Advertising is more often than not, about interrupting people. A lot of it is imitating what someone else has done and what other ads look like for that same type of product or service. There’s a straight and narrow path and plenty of people that would prefer to walk down it. For them, it’s not about connecting with people, it’s about being safe.
For these scared few, their creedo can be summed up simply: CYA BAE, or “Cover your ass, before anything else.”
Making meaningful, original, honest work that aims to connect the brand/team with the client isn’t high on that list of motivations. If asked, they’d answer that they’d love to connect with people, and many may believe that their benign work is doing just that.
I’m in the business of housing college students, so being relate-able scores major points with our customers. In addition, our students have grown up with the internet since birth – and having ads thrown at them through every medium their entire lives is a constant. Originality goes a long way towards breaking through their defenses. Honesty has immense value.
I saw the following two flyers on ebaumsworld.com and immediately fell in love.
Set Rations to “Meager” and Pace to “Grueling”
If you’re anything like me, you LOVED Oregon Trail as a kid. There’s an immediate emotional connection, coupled with the unexpected and the humorous. I’m hooked. I’m connected. Granted, it’s not advertising anything, but imagine a little logo in the corner and this posted at your property’s crosswalk across from campus? It’s enough to highlight the sense of you humor of your team, and to show that you’re human.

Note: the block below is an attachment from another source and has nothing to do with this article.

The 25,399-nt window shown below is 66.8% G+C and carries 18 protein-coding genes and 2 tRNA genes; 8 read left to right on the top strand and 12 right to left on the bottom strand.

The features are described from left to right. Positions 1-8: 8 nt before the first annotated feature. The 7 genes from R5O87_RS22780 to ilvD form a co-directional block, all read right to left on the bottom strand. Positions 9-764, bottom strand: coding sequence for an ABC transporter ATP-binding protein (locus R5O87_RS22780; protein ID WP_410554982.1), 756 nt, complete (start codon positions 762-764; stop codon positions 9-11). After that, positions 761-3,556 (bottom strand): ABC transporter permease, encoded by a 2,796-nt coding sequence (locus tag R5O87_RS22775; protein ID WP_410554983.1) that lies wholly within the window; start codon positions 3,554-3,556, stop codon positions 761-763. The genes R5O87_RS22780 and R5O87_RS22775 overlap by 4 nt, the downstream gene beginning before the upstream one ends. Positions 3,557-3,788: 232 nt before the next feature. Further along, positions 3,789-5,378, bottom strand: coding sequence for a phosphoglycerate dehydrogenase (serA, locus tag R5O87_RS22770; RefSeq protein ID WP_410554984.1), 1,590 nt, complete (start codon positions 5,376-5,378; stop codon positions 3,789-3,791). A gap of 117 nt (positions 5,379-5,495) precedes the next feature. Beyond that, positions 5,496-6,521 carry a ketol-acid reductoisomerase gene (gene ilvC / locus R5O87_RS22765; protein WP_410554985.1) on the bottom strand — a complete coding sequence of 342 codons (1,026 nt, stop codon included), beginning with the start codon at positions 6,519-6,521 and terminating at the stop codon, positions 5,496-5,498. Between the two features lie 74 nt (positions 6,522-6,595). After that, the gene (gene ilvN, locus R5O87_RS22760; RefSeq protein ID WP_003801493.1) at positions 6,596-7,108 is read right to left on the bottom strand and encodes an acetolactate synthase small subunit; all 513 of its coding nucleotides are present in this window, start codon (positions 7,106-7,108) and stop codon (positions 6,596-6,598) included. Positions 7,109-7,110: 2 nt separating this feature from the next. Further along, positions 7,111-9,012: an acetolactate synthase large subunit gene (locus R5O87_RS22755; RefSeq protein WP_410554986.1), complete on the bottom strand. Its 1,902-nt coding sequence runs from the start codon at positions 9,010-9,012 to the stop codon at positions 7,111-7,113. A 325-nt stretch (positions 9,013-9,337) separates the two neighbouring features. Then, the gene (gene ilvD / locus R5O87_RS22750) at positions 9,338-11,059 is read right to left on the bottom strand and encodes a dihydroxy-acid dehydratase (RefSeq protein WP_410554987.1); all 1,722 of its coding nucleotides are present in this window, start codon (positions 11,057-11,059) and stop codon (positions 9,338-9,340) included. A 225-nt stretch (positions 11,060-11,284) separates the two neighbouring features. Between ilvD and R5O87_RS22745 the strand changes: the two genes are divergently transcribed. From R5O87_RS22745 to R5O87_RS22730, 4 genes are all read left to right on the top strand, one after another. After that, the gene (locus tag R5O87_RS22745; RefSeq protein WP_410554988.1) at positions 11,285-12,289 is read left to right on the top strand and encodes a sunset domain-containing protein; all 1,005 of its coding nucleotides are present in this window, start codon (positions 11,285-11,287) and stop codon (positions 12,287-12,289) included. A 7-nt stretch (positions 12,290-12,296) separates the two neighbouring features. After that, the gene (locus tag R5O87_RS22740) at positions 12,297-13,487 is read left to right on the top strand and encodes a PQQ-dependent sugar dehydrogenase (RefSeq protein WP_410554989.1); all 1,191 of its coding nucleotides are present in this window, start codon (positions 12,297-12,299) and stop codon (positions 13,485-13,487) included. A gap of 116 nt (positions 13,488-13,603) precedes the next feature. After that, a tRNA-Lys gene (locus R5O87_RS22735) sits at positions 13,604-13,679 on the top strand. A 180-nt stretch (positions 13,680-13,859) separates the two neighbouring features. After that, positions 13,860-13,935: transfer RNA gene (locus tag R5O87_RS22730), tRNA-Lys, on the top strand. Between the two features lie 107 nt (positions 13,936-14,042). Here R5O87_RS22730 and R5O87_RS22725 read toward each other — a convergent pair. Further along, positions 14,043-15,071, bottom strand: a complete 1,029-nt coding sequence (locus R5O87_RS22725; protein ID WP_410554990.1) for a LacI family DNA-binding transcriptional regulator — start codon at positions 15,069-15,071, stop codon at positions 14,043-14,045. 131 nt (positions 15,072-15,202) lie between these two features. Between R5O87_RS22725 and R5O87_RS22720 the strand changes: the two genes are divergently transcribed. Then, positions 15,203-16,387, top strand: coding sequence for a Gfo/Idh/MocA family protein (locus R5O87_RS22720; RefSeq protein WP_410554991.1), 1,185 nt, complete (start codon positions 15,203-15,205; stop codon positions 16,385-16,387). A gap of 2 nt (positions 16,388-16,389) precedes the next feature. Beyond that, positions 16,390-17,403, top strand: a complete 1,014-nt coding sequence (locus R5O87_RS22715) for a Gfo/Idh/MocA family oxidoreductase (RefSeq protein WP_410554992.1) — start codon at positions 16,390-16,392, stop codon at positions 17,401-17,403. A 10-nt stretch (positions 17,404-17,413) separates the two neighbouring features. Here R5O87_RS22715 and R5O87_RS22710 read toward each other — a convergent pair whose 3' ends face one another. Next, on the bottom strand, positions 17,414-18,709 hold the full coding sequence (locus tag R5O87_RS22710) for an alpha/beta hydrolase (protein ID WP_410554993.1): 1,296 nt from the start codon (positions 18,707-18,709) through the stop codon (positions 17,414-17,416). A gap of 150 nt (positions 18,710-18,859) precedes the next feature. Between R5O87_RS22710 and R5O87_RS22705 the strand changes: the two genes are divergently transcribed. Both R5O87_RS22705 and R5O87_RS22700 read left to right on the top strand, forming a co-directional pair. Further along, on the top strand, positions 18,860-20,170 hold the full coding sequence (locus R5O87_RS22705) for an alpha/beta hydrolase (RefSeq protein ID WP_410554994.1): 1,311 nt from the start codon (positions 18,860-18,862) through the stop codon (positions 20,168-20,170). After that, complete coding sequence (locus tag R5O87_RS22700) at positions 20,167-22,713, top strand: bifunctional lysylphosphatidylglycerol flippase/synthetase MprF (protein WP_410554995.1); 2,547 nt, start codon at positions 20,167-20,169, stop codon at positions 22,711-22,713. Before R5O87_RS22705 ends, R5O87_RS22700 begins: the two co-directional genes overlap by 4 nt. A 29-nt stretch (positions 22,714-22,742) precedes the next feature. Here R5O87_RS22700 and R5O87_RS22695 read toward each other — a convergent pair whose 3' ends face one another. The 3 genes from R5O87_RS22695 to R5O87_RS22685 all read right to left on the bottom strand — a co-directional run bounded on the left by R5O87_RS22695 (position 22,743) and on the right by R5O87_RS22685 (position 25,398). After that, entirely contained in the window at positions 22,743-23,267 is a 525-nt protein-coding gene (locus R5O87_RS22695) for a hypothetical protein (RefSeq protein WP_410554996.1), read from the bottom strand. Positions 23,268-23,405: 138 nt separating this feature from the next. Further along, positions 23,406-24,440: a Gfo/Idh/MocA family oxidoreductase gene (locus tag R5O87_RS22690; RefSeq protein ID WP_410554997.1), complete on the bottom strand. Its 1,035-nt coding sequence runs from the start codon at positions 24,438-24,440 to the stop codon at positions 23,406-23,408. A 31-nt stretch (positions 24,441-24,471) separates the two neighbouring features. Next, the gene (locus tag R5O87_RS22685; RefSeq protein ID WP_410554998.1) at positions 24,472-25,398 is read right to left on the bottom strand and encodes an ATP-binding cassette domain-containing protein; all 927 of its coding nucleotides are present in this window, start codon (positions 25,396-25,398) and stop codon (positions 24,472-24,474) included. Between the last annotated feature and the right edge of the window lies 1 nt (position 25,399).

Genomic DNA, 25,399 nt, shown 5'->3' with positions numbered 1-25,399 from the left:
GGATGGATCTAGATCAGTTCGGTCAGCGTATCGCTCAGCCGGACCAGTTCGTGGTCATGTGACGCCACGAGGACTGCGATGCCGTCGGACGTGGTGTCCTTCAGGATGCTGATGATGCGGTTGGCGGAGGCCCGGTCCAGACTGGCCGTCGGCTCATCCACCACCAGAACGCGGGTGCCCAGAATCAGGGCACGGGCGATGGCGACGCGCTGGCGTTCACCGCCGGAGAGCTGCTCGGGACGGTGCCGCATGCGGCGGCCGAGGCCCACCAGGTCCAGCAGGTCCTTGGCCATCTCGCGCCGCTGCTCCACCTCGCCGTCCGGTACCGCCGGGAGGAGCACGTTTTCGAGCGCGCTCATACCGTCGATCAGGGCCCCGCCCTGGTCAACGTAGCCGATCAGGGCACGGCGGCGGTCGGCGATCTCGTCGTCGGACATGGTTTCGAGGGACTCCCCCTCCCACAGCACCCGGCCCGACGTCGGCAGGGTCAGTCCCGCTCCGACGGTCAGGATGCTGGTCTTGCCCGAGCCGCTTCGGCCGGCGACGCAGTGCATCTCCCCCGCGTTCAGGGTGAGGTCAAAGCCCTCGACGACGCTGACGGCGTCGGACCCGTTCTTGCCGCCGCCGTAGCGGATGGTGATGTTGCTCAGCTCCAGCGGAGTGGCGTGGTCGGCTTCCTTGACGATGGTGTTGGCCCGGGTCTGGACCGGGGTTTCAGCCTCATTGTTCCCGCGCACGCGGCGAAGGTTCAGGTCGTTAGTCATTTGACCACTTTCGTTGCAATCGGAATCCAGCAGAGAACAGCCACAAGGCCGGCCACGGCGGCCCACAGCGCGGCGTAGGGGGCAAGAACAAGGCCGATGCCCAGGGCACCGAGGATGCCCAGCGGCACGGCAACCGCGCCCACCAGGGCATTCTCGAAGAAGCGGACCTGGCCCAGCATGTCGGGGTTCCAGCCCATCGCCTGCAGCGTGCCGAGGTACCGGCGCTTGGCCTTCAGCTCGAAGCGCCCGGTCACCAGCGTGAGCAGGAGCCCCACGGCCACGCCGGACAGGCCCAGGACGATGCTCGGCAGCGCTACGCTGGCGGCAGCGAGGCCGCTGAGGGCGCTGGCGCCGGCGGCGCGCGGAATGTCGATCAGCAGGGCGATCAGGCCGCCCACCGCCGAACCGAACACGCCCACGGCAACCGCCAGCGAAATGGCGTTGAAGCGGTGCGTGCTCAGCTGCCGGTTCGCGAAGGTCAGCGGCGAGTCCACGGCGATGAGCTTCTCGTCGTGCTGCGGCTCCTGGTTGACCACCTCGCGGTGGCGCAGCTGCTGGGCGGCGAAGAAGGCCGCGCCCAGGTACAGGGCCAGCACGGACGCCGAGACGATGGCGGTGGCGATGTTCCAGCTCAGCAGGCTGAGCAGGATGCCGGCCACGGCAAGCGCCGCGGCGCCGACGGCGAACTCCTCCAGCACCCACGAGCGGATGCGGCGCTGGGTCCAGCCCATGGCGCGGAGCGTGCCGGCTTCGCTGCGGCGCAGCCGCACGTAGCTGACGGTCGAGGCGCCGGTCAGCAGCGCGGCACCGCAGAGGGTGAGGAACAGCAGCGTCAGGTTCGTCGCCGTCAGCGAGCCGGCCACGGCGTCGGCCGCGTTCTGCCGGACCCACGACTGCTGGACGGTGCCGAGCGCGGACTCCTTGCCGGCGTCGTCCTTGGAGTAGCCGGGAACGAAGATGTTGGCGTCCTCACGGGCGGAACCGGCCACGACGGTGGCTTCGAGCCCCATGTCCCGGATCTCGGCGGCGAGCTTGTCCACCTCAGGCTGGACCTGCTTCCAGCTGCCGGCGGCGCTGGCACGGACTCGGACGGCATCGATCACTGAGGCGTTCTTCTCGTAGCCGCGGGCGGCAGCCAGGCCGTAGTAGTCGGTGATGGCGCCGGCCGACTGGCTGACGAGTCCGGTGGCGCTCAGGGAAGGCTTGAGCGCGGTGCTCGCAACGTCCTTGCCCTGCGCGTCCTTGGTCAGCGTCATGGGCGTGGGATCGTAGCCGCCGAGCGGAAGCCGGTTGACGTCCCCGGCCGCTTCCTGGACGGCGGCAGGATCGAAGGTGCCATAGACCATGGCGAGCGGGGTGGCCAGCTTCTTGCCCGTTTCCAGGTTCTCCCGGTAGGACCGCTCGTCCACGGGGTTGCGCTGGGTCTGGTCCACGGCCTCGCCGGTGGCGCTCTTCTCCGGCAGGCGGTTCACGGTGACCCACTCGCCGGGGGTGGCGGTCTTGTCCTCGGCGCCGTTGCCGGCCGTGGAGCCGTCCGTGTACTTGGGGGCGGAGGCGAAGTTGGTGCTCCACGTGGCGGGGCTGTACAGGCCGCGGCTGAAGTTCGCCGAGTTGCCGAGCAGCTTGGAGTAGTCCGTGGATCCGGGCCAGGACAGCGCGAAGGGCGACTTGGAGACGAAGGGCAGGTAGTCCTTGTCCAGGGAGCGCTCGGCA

The next is a little rougher around the edges as far as language is concerned, so if you’re easily offended by light cursing, might I suggest skipping this one.
Caroline, please edit this blog for $15 an hour.
Probably without realizing it, Caroline totally nails the bulk of the Six principles of Dan & Chip Heath’s best seller, “Made to Stick” which I wrote about in the past.
Six Principles of Sticky Ideas
1. Simple: She’s got a simple message! “I fix your paper so it doesn’t suck!”
2. Unexpected: You didn’t expect this, and certainly not with the cat picture.
3. Concrete: Caroline. Edits. Papers. Got it?
4. Credible: There’s a decent sample of her writing, so you could argue she’s credible, though her target customer wouldn’t know that for sure.
5. Emotional: She’s funny! By stating bluntly what she’s thinking she makes an emotional connection to her audience – especially the type that’s likely to purchase her services.
6. Stories: She tells one for sure. She even gives example of exchanges she’s likely to have with you.
Essentially, the Heath brothers analyzed all kinds of messages to find out which ones stuck with people and which didn’t – and what qualities they possessed. You don’t need all six apparently for a compelling message, but the more the better. Caroline is almost perfect here. If asked weeks later, you could tell that; Caroline edits papers, won’t do so after 9pm because her meds wear off then, and that it’ll run you $15 and hour.
That’s a sticky message.
What would you have told Caroline if she’d made these for you and wanted to place them around campus, but YOU owned the editing service? Would you have said it’s too risky? That you’d prefer something a little safer? Maybe just straightforward – “editing services, $15/hour, call Caroline.” You could have, but then you wouldn’t have nearly 2.5 million views on imgur.
Understood, this doesn’t work everywhere and for everything. We’re not going to run the same style ad here, but the lesson is important – take away the reasons why it works and apply to your own marketing and advertising. Resist the urge to play it too safe next time. Aim to make a connection and get your message to stick!